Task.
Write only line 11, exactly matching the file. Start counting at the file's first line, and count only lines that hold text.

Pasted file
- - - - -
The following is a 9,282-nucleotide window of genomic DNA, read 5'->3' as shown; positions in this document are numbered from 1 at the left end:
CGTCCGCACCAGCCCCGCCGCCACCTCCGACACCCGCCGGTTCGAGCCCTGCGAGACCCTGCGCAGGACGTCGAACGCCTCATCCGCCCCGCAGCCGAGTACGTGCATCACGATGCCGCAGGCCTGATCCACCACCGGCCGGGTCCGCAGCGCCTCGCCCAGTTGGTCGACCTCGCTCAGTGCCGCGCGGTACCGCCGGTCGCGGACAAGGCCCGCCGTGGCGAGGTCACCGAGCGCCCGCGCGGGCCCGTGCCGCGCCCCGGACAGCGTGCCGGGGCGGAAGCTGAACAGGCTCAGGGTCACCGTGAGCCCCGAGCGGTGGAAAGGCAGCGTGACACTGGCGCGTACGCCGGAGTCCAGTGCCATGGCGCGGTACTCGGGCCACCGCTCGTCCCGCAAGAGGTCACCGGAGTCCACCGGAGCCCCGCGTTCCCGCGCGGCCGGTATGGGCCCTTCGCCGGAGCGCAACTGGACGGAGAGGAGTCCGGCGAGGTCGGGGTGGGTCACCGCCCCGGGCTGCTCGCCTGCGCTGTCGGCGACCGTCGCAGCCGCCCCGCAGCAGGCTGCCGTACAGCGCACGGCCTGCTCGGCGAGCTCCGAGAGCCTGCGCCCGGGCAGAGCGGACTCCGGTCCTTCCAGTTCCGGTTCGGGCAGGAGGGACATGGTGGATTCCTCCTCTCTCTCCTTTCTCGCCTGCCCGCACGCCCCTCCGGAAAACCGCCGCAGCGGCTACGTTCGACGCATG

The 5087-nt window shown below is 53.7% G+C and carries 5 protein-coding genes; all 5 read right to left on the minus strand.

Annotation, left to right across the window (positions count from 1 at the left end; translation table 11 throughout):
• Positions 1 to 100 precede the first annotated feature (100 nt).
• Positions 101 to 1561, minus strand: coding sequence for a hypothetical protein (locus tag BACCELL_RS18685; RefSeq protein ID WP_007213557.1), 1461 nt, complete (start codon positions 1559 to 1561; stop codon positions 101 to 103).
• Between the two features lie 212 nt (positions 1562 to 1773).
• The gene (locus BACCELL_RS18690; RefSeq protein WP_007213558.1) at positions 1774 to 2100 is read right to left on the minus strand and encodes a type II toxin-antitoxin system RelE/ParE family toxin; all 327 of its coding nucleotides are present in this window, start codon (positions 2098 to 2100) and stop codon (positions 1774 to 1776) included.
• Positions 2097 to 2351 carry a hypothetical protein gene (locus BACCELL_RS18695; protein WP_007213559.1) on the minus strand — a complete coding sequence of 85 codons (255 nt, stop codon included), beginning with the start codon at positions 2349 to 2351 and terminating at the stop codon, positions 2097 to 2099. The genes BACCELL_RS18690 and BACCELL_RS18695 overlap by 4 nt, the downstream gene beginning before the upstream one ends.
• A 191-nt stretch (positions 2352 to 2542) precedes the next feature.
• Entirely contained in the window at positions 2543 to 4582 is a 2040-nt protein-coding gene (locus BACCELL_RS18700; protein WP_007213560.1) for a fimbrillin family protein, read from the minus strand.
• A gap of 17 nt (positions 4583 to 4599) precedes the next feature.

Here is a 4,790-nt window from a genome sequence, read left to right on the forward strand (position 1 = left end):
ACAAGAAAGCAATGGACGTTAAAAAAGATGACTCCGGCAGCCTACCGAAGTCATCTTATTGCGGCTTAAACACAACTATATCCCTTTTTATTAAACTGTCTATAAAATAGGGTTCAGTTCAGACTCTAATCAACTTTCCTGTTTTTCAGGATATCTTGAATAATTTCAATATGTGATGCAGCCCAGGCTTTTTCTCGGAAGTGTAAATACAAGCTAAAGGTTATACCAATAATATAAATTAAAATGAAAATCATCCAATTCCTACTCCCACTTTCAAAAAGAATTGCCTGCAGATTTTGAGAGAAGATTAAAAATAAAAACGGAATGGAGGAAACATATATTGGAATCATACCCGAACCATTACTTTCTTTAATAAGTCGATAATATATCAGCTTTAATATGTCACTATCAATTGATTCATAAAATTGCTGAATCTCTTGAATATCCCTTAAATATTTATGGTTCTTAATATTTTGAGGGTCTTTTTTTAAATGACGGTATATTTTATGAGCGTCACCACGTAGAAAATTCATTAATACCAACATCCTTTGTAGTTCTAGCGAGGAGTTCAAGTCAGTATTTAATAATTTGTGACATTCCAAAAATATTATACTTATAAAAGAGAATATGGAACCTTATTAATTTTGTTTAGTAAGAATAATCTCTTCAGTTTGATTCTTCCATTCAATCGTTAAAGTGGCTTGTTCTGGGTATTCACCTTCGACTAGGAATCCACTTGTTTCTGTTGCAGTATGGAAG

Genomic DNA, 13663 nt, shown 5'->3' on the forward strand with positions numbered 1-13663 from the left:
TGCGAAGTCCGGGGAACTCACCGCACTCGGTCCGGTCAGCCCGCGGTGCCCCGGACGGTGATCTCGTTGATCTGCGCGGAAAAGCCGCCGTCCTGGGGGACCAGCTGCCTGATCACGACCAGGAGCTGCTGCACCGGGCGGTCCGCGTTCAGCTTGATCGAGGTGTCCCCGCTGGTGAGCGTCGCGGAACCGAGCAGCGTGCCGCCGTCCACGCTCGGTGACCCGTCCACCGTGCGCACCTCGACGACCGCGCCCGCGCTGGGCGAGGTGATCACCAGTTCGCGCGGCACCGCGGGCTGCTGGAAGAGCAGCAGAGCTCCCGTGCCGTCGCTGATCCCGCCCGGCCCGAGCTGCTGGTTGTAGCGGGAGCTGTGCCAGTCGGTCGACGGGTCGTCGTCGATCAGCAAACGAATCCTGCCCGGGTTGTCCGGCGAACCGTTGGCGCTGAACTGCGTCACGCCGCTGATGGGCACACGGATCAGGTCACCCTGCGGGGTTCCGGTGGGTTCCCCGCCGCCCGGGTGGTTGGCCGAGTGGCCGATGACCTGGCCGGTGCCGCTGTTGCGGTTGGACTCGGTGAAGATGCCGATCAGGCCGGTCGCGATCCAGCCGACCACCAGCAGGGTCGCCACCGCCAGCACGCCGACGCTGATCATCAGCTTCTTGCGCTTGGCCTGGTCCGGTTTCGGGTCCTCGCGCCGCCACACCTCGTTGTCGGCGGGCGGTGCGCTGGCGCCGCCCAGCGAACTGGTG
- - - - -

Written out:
• Entirely contained in the window at positions 2543 to 4582 is a 2040-nt protein-coding gene (locus BACCELL_RS18700; protein WP_007213560.1) for a fimbrillin family protein, read from the minus strand.